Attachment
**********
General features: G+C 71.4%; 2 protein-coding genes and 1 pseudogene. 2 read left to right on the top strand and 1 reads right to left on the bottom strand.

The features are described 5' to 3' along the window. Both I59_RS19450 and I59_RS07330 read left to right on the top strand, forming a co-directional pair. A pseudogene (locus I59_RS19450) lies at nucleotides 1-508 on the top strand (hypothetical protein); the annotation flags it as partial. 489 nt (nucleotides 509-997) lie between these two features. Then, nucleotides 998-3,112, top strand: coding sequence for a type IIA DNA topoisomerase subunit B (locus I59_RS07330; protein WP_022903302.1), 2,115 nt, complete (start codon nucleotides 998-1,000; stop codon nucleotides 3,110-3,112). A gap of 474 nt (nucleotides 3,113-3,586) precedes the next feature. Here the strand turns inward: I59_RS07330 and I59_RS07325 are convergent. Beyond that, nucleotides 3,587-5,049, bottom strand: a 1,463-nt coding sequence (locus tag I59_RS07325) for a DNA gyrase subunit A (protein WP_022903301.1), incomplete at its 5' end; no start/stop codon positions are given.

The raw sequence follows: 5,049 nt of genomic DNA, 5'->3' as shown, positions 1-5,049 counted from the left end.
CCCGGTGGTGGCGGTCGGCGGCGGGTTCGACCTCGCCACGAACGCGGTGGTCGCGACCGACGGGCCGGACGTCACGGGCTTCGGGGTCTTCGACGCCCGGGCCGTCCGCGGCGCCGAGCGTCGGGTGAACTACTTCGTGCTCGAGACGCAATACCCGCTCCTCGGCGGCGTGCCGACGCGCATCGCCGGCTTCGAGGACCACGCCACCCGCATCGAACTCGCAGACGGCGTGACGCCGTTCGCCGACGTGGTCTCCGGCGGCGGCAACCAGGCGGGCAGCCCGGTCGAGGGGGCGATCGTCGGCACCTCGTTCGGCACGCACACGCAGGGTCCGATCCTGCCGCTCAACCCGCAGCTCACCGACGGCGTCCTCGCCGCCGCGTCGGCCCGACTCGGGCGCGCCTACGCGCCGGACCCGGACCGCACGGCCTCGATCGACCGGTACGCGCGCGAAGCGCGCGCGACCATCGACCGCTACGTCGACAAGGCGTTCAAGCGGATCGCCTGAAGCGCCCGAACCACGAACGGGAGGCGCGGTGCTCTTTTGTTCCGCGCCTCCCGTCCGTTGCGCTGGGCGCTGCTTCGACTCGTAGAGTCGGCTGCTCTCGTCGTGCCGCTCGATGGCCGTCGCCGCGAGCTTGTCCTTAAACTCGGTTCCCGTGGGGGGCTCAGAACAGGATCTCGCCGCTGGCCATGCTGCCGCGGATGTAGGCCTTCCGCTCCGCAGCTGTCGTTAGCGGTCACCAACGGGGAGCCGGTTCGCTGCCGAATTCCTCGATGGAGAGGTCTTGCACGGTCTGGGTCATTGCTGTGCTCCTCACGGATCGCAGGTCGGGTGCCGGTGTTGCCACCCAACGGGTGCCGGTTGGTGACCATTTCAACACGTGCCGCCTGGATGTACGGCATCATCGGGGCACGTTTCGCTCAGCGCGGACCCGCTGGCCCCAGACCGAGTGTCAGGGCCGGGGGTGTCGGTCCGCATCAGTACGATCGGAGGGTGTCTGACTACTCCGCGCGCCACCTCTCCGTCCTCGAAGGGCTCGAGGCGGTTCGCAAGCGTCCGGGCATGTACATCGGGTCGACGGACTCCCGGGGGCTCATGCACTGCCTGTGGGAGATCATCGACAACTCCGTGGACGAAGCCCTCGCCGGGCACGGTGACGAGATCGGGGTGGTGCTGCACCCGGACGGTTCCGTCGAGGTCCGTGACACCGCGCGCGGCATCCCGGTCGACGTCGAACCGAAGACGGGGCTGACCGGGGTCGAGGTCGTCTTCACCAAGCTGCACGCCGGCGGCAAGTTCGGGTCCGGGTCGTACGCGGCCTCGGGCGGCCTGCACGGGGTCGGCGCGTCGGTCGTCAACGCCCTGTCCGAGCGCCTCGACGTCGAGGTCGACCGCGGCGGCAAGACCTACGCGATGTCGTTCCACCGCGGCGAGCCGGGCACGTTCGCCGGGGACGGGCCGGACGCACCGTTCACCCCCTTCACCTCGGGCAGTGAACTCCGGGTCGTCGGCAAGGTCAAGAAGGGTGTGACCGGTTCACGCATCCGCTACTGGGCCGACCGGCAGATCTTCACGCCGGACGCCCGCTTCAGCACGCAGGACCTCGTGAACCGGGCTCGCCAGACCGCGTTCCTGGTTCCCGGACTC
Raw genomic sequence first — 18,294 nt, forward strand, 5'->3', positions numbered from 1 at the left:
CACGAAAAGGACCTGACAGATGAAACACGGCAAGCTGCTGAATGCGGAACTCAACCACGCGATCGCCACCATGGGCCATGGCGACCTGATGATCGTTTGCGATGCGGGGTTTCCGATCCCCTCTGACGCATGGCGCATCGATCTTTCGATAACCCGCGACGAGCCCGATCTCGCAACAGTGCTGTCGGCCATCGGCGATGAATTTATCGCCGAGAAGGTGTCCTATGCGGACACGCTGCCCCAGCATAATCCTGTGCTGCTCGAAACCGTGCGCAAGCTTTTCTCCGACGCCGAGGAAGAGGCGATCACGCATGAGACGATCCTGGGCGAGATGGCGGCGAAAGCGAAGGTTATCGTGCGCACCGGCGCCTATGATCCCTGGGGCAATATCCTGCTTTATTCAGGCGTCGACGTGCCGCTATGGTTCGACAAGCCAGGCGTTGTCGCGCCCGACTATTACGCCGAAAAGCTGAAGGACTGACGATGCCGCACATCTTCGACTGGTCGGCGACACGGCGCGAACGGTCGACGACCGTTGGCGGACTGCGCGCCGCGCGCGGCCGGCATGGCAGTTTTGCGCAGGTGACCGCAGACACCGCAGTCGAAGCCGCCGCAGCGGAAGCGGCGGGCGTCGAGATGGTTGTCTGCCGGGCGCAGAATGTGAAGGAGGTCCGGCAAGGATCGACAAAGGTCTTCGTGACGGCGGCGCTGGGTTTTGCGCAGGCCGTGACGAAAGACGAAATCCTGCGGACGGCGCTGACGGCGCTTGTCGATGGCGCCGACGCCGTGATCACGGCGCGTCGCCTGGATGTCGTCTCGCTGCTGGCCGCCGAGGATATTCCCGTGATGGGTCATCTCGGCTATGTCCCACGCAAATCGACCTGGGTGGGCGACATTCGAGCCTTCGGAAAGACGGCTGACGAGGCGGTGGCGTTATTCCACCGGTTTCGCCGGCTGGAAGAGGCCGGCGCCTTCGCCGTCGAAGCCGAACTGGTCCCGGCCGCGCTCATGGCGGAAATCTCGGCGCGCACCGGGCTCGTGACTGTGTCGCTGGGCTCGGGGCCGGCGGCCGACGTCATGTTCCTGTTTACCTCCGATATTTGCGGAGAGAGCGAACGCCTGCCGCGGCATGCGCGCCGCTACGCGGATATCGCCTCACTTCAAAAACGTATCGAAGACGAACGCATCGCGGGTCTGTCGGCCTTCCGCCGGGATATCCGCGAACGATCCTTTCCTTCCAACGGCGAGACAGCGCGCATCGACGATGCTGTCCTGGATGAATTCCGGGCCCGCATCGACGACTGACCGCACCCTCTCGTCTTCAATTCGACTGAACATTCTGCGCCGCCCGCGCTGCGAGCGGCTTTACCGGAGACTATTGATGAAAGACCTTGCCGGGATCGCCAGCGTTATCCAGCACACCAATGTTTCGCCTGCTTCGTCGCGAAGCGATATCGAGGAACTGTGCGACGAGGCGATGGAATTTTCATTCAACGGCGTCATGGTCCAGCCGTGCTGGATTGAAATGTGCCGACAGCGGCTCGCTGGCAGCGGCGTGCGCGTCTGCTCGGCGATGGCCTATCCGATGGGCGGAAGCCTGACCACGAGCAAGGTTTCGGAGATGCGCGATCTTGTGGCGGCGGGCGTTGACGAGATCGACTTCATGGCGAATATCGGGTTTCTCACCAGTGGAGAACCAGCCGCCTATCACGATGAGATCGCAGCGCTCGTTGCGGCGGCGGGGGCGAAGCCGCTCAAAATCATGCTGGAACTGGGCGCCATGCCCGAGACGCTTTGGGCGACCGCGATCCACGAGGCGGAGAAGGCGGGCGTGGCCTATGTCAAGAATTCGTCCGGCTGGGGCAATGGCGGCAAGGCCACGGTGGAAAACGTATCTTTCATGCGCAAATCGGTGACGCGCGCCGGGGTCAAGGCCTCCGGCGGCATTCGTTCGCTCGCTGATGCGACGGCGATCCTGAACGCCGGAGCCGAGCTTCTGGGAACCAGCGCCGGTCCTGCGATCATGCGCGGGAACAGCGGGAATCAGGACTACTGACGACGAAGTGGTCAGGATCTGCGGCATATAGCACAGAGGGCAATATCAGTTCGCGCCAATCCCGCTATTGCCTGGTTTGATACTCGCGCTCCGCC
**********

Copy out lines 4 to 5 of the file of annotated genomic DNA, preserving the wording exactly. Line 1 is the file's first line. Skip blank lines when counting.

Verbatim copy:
CCCGGTGGTGGCGGTCGGCGGCGGGTTCGACCTCGCCACGAACGCGGTGGTCGCGACCGACGGGCCGGACGTCACGGGCTTCGGGGTCTTCGACGCCCGGGCCGTCCGCGGCGCCGAGCGTCGGGTGAACTACTTCGTGCTCGAGACGCAATACCCGCTCCTCGGCGGCGTGCCGACGCGCATCGCCGGCTTCGAGGACCACGCCACCCGCATCGAACTCGCAGACGGCGTGACGCCGTTCGCCGACGTGGTCTCCGGCGGCGGCAACCAGGCGGGCAGCCCGGTCGAGGGGGCGATCGTCGGCACCTCGTTCGGCACGCACACGCAGGGTCCGATCCTGCCGCTCAACCCGCAGCTCACCGACGGCGTCCTCGCCGCCGCGTCGGCCCGACTCGGGCGCGCCTACGCGCCGGACCCGGACCGCACGGCCTCGATCGACCGGTACGCGCGCGAAGCGCGCGCGACCATCGACCGCTACGTCGACAAGGCGTTCAAGCGGATCGCCTGAAGCGCCCGAACCACGAACGGGAGGCGCGGTGCTCTTTTGTTCCGCGCCTCCCGTCCGTTGCGCTGGGCGCTGCTTCGACTCGTAGAGTCGGCTGCTCTCGTCGTGCCGCTCGATGGCCGTCGCCGCGAGCTTGTCCTTAAACTCGGTTCCCGTGGGGGGCTCAGAACAGGATCTCGCCGCTGGCCATGCTGCCGCGGATGTAGGCCTTCCGCTCCGCAGCTGTCGTTAGCGGTCACCAACGGGGAGCCGGTTCGCTGCCGAATTCCTCGATGGAGAGGTCTTGCACGGTCTGGGTCATTGCTGTGCTCCTCACGGATCGCAGGTCGGGTGCCGGTGTTGCCACCCAACGGGTGCCGGTTGGTGACCATTTCAACACGTGCCGCCTGGATGTACGGCATCATCGGGGCACGTTTCGCTCAGCGCGGACCCGCTGGCCCCAGACCGAGTGTCAGGGCCGGGGGTGTCGGTCCGCATCAGTACGATCGGAGGGTGTCTGACTACTCCGCGCGCCACCTCTCCGTCCTCGAAGGGCTCGAGGCGGTTCGCAAGCGTCCGGGCATGTACATCGGGTCGACGGACTCCCGGGGGCTCATGCACTGCCTGTGGGAGATCATCGACAACTCCGTGGACGAAGCCCTCGCCGGGCACGGTGACGAGATCGGGGTGGTGCTGCACCCGGACGGTTCCGTCGAGGTCCGTGACACCGCGCGCGGCATCCCGGTCGACGTCGAACCGAAGACGGGGCTGACCGGGGTCGAGGTCGTCTTCACCAAGCTGCACGCCGGCGGCAAGTTCGGGTCCGGGTCGTACGCGGCCTCGGGCGGCCTGCACGGGGTCGGCGCGTCGGTCGTCAACGCCCTGTCCGAGCGCCTCGACGTCGAGGTCGACCGCGGCGGCAAGACCTACGCGATGTCGTTCCACCGCGGCGAGCCGGGCACGTTCGCCGGGGACGGGCCGGACGCACCGTTCACCCCCTTCACCTCGGGCAGTGAACTCCGGGTCGTCGGCAAGGTCAAGAAGGGTGTGACCGGTTCACGCATCCGCTACTGGGCCGACCGGCAGATCTTCACGCCGGACGCCCGCTTCAGCACGCAGGACCTCGTGAACCGGGCTCGCCAGACCGCGTTCCTGGTTCCCGGACTC
Raw genomic sequence first — 18,294 nt, forward strand, 5'->3', positions numbered from 1 at the left: